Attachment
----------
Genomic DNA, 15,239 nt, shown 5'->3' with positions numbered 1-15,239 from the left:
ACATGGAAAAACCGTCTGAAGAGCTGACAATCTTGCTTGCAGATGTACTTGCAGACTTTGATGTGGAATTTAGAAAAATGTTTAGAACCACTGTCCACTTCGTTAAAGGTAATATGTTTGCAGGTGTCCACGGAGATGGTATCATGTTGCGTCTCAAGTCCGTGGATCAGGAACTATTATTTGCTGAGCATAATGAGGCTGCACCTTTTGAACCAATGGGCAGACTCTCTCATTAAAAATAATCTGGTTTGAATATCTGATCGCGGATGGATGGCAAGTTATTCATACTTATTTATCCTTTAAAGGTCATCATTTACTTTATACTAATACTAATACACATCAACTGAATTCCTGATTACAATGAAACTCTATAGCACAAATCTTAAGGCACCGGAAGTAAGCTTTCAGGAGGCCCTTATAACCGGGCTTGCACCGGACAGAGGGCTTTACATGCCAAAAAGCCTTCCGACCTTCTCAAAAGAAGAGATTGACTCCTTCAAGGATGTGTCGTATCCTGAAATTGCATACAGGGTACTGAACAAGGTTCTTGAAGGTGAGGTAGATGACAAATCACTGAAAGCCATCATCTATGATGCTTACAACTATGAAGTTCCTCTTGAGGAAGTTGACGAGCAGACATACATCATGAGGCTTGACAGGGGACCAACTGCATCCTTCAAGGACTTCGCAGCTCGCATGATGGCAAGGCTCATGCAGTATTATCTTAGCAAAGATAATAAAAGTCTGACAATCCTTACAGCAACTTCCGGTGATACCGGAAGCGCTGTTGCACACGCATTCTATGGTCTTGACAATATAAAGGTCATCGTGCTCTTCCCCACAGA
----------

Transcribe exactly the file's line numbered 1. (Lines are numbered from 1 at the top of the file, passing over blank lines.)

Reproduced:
Genomic DNA, 15,239 nt, shown 5'->3' with positions numbered 1-15,239 from the left: